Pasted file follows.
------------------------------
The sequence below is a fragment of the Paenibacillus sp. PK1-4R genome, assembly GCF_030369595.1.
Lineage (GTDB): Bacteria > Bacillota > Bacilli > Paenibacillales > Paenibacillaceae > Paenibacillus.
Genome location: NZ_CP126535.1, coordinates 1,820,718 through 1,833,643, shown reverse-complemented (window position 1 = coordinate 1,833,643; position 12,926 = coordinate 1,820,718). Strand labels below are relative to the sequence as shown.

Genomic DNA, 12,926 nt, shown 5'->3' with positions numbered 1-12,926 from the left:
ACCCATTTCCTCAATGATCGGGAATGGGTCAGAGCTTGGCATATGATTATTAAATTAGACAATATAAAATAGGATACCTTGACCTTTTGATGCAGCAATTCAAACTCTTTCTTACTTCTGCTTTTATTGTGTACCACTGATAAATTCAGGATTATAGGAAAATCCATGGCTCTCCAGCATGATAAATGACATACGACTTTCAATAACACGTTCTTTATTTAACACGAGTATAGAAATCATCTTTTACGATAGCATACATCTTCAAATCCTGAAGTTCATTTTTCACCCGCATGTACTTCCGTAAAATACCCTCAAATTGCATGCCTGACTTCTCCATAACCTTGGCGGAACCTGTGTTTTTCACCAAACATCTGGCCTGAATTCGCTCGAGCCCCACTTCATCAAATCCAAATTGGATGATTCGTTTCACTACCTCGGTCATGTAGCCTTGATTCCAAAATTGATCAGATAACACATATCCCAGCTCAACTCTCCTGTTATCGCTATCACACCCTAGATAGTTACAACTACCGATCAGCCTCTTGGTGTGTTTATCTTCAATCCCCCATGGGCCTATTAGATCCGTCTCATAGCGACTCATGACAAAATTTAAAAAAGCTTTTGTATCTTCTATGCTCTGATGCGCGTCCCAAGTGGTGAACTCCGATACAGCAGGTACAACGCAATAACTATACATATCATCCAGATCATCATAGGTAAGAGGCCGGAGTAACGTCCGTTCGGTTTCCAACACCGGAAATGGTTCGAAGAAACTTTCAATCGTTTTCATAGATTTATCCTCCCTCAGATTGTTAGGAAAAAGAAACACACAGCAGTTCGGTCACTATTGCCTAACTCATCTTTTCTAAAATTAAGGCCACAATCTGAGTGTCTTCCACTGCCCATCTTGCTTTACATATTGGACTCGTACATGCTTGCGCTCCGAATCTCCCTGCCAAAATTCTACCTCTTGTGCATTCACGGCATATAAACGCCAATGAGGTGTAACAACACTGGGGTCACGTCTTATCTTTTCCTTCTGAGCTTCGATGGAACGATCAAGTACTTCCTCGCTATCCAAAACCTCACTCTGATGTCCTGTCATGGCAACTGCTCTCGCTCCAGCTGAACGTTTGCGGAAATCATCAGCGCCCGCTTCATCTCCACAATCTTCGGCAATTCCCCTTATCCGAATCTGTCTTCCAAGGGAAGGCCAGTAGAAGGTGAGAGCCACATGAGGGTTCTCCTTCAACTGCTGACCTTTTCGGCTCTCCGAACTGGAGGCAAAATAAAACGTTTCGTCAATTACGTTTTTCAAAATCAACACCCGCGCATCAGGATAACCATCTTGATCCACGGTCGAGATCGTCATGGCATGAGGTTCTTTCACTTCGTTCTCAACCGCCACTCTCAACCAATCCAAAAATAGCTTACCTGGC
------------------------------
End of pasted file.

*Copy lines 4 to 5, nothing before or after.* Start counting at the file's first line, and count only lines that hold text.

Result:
Genomic DNA, 12,926 nt, shown 5'->3' with positions numbered 1-12,926 from the left:
ACCCATTTCCTCAATGATCGGGAATGGGTCAGAGCTTGGCATATGATTATTAAATTAGACAATATAAAATAGGATACCTTGACCTTTTGATGCAGCAATTCAAACTCTTTCTTACTTCTGCTTTTATTGTGTACCACTGATAAATTCAGGATTATAGGAAAATCCATGGCTCTCCAGCATGATAAATGACATACGACTTTCAATAACACGTTCTTTATTTAACACGAGTATAGAAATCATCTTTTACGATAGCATACATCTTCAAATCCTGAAGTTCATTTTTCACCCGCATGTACTTCCGTAAAATACCCTCAAATTGCATGCCTGACTTCTCCATAACCTTGGCGGAACCTGTGTTTTTCACCAAACATCTGGCCTGAATTCGCTCGAGCCCCACTTCATCAAATCCAAATTGGATGATTCGTTTCACTACCTCGGTCATGTAGCCTTGATTCCAAAATTGATCAGATAACACATATCCCAGCTCAACTCTCCTGTTATCGCTATCACACCCTAGATAGTTACAACTACCGATCAGCCTCTTGGTGTGTTTATCTTCAATCCCCCATGGGCCTATTAGATCCGTCTCATAGCGACTCATGACAAAATTTAAAAAAGCTTTTGTATCTTCTATGCTCTGATGCGCGTCCCAAGTGGTGAACTCCGATACAGCAGGTACAACGCAATAACTATACATATCATCCAGATCATCATAGGTAAGAGGCCGGAGTAACGTCCGTTCGGTTTCCAACACCGGAAATGGTTCGAAGAAACTTTCAATCGTTTTCATAGATTTATCCTCCCTCAGATTGTTAGGAAAAAGAAACACACAGCAGTTCGGTCACTATTGCCTAACTCATCTTTTCTAAAATTAAGGCCACAATCTGAGTGTCTTCCACTGCCCATCTTGCTTTACATATTGGACTCGTACATGCTTGCGCTCCGAATCTCCCTGCCAAAATTCTACCTCTTGTGCATTCACGGCATATAAACGCCAATGAGGTGTAACAACACTGGGGTCACGTCTTATCTTTTCCTTCTGAGCTTCGATGGAACGATCAAGTACTTCCTCGCTATCCAAAACCTCACTCTGATGTCCTGTCATGGCAACTGCTCTCGCTCCAGCTGAACGTTTGCGGAAATCATCAGCGCCCGCTTCATCTCCACAATCTTCGGCAATTCCCCTTATCCGAATCTGTCTTCCAAGGGAAGGCCAGTAGAAGGTGAGAGCCACATGAGGGTTCTCCTTCAACTGCTGACCTTTTCGGCTCTCCGAACTGGAGGCAAAATAAAACGTTTCGTCAATTACGTTTTTCAAAATCAACACCCGCGCATCAGGATAACCATCTTGATCCACGGTCGAGATCGTCATGGCATGAGGTTCTTTCACTTCGTTCTCAACCGCCACTCTCAACCAATCCAAAAATAGCTTACCTGGC